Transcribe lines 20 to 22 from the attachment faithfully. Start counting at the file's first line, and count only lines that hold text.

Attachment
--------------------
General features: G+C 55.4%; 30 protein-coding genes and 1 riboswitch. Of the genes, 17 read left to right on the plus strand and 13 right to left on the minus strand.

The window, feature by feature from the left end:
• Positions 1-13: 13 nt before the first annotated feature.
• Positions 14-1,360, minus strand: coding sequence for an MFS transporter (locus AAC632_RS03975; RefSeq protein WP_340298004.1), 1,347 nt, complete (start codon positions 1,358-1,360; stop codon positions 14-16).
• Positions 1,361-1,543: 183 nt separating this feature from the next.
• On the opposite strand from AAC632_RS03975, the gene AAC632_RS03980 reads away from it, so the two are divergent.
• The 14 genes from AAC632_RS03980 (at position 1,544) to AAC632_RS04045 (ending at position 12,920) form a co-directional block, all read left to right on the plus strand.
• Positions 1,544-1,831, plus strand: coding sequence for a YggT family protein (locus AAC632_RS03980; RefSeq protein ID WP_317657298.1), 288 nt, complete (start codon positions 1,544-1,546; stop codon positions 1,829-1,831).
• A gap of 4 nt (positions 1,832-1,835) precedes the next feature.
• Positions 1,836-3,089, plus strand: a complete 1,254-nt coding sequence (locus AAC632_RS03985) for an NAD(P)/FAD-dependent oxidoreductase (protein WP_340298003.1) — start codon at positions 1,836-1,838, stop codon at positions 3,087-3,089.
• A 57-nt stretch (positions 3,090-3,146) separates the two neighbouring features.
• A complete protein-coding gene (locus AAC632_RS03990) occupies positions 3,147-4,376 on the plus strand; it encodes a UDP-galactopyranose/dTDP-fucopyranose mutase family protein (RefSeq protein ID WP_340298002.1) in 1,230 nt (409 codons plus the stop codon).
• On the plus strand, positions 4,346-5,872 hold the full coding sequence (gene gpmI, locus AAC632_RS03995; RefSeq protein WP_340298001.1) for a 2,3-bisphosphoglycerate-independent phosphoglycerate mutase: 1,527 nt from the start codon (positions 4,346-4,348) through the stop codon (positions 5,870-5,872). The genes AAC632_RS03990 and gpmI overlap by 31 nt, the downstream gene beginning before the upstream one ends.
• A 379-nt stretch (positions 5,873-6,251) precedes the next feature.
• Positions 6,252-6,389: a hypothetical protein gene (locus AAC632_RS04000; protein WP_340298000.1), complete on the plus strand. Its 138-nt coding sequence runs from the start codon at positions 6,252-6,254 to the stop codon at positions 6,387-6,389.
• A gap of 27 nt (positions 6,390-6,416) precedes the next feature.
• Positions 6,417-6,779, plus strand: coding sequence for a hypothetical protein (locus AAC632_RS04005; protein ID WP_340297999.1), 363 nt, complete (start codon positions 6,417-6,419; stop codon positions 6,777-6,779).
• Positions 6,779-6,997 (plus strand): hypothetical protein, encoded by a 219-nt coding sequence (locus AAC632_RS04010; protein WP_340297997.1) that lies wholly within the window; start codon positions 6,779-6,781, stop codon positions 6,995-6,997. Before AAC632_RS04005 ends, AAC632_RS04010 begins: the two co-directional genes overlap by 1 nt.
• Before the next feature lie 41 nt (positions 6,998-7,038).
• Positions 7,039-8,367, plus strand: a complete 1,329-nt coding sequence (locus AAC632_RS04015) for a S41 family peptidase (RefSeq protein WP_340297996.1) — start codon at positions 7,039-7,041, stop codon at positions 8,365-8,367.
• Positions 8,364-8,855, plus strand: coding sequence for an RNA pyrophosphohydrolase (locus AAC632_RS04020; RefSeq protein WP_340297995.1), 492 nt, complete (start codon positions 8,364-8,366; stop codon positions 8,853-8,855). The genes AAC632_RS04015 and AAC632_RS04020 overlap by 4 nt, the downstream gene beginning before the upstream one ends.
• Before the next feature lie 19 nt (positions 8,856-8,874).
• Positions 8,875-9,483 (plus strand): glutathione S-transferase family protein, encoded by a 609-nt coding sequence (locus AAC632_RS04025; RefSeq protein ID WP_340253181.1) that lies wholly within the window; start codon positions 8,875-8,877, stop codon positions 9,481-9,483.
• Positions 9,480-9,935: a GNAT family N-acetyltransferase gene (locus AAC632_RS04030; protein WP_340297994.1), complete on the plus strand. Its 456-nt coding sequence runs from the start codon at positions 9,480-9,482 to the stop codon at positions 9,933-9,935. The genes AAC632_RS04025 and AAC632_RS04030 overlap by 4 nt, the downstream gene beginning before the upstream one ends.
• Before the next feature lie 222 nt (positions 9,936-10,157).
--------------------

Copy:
• Positions 7,039-8,367, plus strand: a complete 1,329-nt coding sequence (locus AAC632_RS04015) for a S41 family peptidase (RefSeq protein WP_340297996.1) — start codon at positions 7,039-7,041, stop codon at positions 8,365-8,367.
• Positions 8,364-8,855, plus strand: coding sequence for an RNA pyrophosphohydrolase (locus AAC632_RS04020; RefSeq protein WP_340297995.1), 492 nt, complete (start codon positions 8,364-8,366; stop codon positions 8,853-8,855). The genes AAC632_RS04015 and AAC632_RS04020 overlap by 4 nt, the downstream gene beginning before the upstream one ends.
• Before the next feature lie 19 nt (positions 8,856-8,874).